It reminded me of a story one of the Jesuits at the observatory told me about going into the Rome to pick up a piece of paperwork he needed that the government website had shown was ready. When he finally got to the window, he was told to come back.  "But it said it was ready on the internet," he pleaded.  But the Italian bureaucrat was unmoved, "The internet says many things.  Next!"

The internet does say many things, and so it was quite nice to hear my writing called part of the upside of the internet. It was also fascinating to hear a little bit of my own work read aloud, which Tippett does (you can hear it around 25:00 minutes in the segment).

In the "Case for Dusting" I suggested that the dust on my desk might have alien origins: "fragments ...burnt off comets that blundered into Earth’s atmosphere. Crumbs of the infinite lie scattered across my desk."  So I particularly enjoyed the recent piece in the New York Times about jazz musician Jon Larsen's work identifying the micrometeorites in ordinary, every day dust.  The photographs are gorgeous.  Now I really can't bear to dust my desk, knowing what I'm wiping away.



Saturday, March 18, 2017

Sliding scales

The Egg bought me this slide rule, I also have the somewhat 
more sophisticated K&E slide rule that my mother-in-law, 
Gai Hamburger Donnay, bought with them money she 
earned tutoring Jackie Robinson in chemistry during her 
undergraduate days at UCLA. The log tables are from my 
father's, in his CRC Handbook of Mathematics.
I've been playing with scales off and on for the last couple of weeks. Not musical scales, or pay scales, or sliding fee schedules, but logarithmic scales on a slide rule for an essay I'm writing about computational methods.  What do we use, what did we use, and how do these options affect what we do in research and what we teach?

As part of this effort I learned to add and subtract on a slide rule.  I mentioned this to a younger colleague who seemed unimpressed, why not, weren't slide rules just the equivalent of the calculator, instead of pressing buttons, operations were done by some sort of sliding algorithm?

Ah, but the miracle1 of using logarithms to do computations was that you could multiply two numbers by adding two numbers. To multiply two numbers, say 2378 and 3467, you looked up the logarithm of each in a table — 7.774 and 8.151 respectively — added them together (15.925) and found the number corresponding to this new logarithm to arrive at the answer:  8,240,000 (to 3 significant figures, the exact answer is 8,244,526).  Put in symbolic form LOG(A x B) = LOG (A) + LOG (B).  These "logs" didn't help with addition in any way.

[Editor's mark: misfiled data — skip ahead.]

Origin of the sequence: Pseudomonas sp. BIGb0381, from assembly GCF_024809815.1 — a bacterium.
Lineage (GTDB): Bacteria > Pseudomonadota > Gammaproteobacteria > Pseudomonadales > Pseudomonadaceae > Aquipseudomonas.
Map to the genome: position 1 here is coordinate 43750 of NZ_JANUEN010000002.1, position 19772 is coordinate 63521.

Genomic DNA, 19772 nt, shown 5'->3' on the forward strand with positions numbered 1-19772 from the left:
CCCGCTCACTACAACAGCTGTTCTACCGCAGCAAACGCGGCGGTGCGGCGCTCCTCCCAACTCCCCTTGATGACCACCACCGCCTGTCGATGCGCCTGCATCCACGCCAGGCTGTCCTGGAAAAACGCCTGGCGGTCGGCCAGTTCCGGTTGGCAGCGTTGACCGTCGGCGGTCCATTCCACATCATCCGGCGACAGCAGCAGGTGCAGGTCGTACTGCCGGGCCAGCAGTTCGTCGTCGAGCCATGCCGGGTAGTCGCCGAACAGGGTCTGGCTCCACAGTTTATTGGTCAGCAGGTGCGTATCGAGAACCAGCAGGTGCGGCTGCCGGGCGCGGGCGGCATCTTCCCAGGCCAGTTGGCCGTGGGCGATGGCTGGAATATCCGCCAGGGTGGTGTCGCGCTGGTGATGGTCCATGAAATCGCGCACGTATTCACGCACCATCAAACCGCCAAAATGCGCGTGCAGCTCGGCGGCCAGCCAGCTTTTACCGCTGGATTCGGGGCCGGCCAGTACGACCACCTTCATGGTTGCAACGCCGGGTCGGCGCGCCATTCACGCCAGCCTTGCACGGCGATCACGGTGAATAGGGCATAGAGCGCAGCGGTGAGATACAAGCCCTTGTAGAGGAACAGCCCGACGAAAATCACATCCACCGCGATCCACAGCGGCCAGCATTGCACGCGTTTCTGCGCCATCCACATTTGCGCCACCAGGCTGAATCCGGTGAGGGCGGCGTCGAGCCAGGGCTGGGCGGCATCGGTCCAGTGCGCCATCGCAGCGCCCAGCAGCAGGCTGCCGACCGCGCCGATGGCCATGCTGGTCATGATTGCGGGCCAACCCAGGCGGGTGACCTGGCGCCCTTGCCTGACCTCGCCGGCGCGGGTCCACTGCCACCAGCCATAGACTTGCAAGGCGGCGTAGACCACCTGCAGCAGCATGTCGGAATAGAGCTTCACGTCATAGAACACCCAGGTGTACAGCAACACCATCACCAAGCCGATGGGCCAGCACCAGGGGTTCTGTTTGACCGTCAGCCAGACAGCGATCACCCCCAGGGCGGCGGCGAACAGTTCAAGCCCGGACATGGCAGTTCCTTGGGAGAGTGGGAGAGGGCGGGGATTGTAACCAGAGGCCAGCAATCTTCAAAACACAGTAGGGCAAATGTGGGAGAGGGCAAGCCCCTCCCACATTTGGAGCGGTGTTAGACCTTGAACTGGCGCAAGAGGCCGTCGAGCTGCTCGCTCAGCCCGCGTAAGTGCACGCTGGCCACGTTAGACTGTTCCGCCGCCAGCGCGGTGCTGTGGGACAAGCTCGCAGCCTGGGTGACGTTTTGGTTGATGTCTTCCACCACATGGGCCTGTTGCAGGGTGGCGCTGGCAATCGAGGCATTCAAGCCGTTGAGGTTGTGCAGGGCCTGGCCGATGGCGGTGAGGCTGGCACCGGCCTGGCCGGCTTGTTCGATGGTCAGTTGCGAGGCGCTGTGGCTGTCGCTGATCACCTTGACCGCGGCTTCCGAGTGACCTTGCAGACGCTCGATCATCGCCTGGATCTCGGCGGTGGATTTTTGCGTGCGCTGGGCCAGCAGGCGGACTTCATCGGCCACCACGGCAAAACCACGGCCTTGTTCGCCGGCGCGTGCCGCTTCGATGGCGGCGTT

But you can use multiplication to add in an admittedly roundabout way.2 To add A and B:
  • Divide A by B.
  • Add 1. (Ok, yes, this is addition, but trivial to do in your head).
  • Now multiply the result by B.
  • The result is the sum of A and B.
This is supposedly handy if you are mid-calculation on a slide rule and don't want to pull a number off to paper, then return to working the rest out on the slide rule.

With a bit of practice, I'm once again getting quick with doing equilibrium problems for general chemistry, faster mid-lecture than pulling out and unlocking my phone to use the calculator on it (and my last standalone calculator bit the dust this week, after a long, long, useful life.)  Then again, when I have a quadratic to solve, these days I can just say "Hey, Siri...."


There were other methods for doing multiplication of two number by adding two numbers based on trigonometric relationships, which led me to learn the word prosthaphaeresis.

I note that one should be impressed with the tables.  It took Napier 20 years of calculations to construct those tables.


1.  And a miracle they were thought to be from the very first, John Napier's book describing his invention (published in 1614) was titled  Mirifici Logarithmorum Canonis Descriptio (A Description of the Wonderful Rule of Logarithms).